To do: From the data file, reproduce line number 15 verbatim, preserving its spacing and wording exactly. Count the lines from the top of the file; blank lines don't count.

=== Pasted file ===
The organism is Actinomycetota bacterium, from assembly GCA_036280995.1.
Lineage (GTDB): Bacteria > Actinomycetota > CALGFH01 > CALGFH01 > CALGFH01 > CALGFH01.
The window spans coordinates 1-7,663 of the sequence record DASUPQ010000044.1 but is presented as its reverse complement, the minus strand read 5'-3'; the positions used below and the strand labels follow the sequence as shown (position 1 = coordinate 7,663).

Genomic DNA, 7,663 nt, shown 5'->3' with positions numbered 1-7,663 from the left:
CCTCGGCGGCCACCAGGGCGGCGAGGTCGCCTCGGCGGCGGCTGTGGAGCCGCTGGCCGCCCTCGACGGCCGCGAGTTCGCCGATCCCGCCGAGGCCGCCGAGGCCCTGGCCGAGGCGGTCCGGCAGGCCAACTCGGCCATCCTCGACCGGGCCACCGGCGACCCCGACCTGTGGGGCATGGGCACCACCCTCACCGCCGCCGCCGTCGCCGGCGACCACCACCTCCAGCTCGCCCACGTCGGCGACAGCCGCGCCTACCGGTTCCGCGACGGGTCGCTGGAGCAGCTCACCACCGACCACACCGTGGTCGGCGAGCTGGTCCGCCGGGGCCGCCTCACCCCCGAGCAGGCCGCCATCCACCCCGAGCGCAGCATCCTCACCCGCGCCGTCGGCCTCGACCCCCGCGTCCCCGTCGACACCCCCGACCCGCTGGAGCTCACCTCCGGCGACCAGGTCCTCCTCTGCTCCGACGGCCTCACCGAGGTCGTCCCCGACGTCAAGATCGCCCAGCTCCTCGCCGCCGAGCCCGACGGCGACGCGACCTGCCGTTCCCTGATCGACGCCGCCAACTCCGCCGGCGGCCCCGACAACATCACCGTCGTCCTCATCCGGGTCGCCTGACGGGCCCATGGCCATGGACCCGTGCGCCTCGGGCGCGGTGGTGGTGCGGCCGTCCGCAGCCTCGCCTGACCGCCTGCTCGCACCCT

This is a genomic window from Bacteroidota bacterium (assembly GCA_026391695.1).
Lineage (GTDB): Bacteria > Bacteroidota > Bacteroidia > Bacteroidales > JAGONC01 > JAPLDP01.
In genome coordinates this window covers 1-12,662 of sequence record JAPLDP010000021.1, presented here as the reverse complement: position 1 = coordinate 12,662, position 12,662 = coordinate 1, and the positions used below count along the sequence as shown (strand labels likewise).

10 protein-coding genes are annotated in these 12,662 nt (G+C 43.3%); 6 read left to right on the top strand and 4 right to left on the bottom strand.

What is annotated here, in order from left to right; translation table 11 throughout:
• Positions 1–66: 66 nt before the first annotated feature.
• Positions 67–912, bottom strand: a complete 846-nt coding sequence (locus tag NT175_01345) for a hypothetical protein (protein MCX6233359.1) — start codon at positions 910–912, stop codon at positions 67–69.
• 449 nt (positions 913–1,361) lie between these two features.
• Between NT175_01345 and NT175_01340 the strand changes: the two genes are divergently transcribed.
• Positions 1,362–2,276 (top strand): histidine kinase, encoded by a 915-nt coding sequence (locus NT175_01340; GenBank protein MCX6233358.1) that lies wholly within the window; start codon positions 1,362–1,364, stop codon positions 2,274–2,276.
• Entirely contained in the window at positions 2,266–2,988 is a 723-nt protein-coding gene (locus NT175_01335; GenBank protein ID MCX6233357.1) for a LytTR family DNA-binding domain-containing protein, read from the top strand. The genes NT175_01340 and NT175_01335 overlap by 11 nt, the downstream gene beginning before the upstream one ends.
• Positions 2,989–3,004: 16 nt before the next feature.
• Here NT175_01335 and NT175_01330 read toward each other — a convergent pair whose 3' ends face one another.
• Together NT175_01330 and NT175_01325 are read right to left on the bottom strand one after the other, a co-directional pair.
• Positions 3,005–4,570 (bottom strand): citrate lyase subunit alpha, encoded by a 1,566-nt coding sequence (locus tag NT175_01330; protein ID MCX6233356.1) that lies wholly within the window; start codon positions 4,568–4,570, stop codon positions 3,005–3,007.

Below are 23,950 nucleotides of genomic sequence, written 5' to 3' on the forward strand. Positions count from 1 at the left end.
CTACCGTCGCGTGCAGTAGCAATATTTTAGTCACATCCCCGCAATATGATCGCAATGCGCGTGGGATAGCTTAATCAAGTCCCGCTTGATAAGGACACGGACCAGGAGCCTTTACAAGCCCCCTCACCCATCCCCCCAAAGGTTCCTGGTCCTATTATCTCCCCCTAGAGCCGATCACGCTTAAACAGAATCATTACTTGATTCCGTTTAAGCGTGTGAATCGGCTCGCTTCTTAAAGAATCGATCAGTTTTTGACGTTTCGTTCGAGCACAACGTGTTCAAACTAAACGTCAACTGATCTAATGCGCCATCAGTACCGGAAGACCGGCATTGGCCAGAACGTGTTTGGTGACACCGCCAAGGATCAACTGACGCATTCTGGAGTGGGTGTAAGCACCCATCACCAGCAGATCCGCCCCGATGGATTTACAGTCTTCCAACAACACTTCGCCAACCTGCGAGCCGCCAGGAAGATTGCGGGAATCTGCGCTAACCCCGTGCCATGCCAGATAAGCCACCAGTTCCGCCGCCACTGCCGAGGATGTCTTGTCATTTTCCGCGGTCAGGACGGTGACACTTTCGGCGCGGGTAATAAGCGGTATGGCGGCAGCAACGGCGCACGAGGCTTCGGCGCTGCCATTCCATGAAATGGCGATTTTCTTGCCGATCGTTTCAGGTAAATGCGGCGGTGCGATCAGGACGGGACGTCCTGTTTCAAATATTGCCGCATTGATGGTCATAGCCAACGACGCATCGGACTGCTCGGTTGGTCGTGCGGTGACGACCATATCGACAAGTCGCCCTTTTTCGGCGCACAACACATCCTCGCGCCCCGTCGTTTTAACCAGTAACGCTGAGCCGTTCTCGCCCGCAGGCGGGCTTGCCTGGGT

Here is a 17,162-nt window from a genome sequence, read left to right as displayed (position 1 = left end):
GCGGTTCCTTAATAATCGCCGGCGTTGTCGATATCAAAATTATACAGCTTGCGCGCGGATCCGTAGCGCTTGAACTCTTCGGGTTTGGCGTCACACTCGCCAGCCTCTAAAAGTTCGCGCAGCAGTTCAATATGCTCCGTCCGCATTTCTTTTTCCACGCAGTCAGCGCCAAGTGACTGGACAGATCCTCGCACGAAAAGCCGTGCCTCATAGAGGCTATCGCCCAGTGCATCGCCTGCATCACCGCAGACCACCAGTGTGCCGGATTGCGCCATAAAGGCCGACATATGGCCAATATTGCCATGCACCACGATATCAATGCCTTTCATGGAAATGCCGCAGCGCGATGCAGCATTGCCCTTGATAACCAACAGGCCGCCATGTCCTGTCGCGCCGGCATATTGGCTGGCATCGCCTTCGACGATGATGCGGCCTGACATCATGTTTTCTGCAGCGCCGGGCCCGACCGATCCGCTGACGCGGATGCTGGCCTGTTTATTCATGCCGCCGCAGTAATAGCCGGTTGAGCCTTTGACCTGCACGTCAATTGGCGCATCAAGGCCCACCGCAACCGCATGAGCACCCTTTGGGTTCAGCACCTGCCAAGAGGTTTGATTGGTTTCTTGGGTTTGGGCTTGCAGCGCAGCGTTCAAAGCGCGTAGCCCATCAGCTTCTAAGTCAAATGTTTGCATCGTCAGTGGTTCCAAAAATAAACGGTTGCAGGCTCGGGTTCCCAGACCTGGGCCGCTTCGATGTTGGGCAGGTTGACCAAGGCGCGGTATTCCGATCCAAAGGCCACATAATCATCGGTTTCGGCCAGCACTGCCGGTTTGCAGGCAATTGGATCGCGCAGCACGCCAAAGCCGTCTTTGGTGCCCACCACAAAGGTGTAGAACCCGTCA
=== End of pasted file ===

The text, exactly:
• Positions 1,362–2,276 (top strand): histidine kinase, encoded by a 915-nt coding sequence (locus NT175_01340; GenBank protein MCX6233358.1) that lies wholly within the window; start codon positions 1,362–1,364, stop codon positions 2,274–2,276.